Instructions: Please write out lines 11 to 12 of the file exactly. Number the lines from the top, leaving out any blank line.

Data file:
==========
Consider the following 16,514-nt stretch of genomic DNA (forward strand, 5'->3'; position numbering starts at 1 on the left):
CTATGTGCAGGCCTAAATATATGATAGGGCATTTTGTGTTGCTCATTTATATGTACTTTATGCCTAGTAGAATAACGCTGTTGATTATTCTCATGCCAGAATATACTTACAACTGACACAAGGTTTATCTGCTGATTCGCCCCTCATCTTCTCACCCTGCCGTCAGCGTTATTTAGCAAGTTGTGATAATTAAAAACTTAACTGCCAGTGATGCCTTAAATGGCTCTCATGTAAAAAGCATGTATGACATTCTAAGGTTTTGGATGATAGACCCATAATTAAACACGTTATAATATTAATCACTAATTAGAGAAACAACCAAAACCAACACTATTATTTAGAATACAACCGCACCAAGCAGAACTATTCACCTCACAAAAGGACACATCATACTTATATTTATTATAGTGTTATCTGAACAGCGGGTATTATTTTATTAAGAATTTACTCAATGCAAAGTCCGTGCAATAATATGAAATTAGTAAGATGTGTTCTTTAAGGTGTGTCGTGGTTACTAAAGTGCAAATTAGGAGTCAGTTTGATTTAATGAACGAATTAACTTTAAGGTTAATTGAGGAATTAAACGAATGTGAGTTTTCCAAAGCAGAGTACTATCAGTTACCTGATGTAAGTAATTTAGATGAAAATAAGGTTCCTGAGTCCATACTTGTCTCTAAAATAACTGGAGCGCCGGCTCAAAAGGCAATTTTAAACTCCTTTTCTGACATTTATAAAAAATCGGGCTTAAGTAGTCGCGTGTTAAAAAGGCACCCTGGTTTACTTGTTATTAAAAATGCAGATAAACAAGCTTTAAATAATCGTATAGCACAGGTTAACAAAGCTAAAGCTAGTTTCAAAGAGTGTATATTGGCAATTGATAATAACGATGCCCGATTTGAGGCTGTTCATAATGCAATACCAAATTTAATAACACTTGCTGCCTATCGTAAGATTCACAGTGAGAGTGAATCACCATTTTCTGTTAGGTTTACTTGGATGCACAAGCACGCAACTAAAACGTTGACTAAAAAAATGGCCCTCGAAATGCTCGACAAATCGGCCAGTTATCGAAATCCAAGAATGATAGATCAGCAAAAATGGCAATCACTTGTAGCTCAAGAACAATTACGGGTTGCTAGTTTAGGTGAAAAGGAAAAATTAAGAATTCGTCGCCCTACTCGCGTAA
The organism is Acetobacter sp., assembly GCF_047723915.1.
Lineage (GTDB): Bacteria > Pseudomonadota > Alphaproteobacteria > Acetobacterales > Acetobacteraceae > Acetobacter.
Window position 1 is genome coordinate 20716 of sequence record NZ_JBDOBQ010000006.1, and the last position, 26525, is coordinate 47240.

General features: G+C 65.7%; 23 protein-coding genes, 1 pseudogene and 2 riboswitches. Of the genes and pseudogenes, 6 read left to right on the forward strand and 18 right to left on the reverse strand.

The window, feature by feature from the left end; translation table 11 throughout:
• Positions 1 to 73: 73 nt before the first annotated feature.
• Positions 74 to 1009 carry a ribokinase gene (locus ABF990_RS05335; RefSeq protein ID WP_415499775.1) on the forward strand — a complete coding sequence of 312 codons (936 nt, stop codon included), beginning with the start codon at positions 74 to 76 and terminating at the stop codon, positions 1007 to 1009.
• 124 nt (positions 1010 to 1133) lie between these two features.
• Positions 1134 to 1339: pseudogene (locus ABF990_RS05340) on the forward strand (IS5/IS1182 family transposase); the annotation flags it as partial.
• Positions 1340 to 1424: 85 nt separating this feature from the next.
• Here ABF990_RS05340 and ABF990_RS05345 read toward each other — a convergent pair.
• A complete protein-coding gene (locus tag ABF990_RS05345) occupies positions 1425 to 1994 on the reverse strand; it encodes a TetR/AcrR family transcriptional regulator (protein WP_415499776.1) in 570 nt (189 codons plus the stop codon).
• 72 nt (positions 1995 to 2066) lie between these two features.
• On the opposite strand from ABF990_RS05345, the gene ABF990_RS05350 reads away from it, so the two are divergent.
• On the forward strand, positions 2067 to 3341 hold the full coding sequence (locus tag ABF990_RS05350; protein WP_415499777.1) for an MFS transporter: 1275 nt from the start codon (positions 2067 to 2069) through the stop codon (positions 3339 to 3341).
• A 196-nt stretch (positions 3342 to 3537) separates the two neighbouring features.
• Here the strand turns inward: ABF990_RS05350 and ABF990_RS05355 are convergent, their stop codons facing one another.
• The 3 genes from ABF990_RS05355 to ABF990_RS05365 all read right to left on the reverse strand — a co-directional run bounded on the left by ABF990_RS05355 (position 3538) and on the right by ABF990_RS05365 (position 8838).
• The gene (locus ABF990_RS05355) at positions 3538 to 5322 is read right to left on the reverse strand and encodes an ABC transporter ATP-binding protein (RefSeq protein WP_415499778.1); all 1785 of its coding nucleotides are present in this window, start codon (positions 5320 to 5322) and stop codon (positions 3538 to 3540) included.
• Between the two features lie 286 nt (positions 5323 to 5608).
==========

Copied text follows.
• Positions 1134 to 1339: pseudogene (locus ABF990_RS05340) on the forward strand (IS5/IS1182 family transposase); the annotation flags it as partial.
• Positions 1340 to 1424: 85 nt separating this feature from the next.